There is a crucial link between reporting an advance in technology and its publication in this journal. That link is the reviewer of the paper. Were it not for the considered and informed reviews that Optical Engineering and other journals receive we would be dead in the water.
How are the reviewers chosen for a paper that is submitted for publication? After the paper is logged in at SPIE and assigned an accession number (that little OE 030… that appears below the abstract on all papers), the journals staff sends me e-mail telling me the paper needs to be assigned an editor. Based on the topic of the paper and the range of expertise of the members of our Board of Editors, I assign an appropriate Associate Editor to oversee the review of the paper and take any actions needed to accept or decline to publish the paper or request revisions.
It is then the responsibility of the Associate Editor to assign the reviewers to the paper. In some instances he or she may call on a colleague who they know could provide a good evaluation of the paper. However, if they do that very often, they will soon find their circle of colleagues getting smaller year by year. Sometimes authors listed in the paper’s reference section will be asked. But the major source of reviewers is an internal database of previous authors and interested professionals who have filled out a reviewer form for SPIE. Based on keywords, reviewer affiliations, and in some instances, name recognition, an editor will choose a number of persons to review the paper, listed in the order in which they should be requested.
Until this month, the members of the SPIE journals staff contacted the potential reviewers to see if they were able to review the paper. But beginning this month, with the introduction of an online reviewing system, Peer X-Press, the Associate Editor will choose the reviewers and the requests to review will be generated automatically.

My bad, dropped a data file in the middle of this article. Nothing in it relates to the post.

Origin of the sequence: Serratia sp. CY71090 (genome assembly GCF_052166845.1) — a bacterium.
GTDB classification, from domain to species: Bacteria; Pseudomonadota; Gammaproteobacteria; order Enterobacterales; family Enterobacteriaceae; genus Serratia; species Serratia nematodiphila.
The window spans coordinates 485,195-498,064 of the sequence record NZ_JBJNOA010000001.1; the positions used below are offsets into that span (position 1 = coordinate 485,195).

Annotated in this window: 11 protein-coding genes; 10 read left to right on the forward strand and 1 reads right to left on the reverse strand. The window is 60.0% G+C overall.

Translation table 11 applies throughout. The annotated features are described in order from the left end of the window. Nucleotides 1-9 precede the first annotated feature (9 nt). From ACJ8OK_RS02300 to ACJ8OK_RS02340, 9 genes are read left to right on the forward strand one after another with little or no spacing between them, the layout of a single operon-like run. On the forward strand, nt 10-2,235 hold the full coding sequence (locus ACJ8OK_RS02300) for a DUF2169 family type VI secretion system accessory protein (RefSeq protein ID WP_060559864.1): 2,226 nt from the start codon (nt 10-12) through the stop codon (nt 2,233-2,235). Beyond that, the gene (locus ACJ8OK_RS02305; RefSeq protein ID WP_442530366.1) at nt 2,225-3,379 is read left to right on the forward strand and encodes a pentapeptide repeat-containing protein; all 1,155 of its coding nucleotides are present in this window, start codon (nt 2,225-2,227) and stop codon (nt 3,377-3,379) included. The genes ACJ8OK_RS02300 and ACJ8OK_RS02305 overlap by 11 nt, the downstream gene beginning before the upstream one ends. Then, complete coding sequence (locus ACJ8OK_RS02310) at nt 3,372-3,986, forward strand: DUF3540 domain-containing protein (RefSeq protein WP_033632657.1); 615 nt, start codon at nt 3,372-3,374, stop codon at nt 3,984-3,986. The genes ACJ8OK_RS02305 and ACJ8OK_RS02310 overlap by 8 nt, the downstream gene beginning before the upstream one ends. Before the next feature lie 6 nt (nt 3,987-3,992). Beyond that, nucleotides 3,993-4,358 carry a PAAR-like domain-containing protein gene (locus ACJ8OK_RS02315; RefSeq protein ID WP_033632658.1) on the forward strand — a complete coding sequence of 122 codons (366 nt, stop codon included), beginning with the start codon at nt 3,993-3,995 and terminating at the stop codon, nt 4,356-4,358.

When I get a paper to review, a number of reactions tend to be generated—all at once. They range from “Hmm, this looks interesting” to “Where am I going to find the time to review this paper?” Some fraction of the scientists and engineers that are asked to review dismiss the request out of hand. That is too bad. Those of us in the field of research have an obligation. We publish our results to disseminate our discoveries and gain recognition for them, and therefore reviewing papers represents a response in this great technical conversation that is carried on by our community.
When you accept the responsibility to review, you take on some obligations beyond responding in a timely manner. For one thing, if you find upon reading the paper that there is a conflict of interest regarding your own research or commercial interests, you need to decline to finish the review. Also, the role of reviewer is a position of trust. A paper must be considered a privileged communication, whose contents cannot be disclosed to others or be used to further one’s own research at the expense of the author. One exception to revealing a paper’s contents would be to consult with research colleagues who can help you evaluate the paper.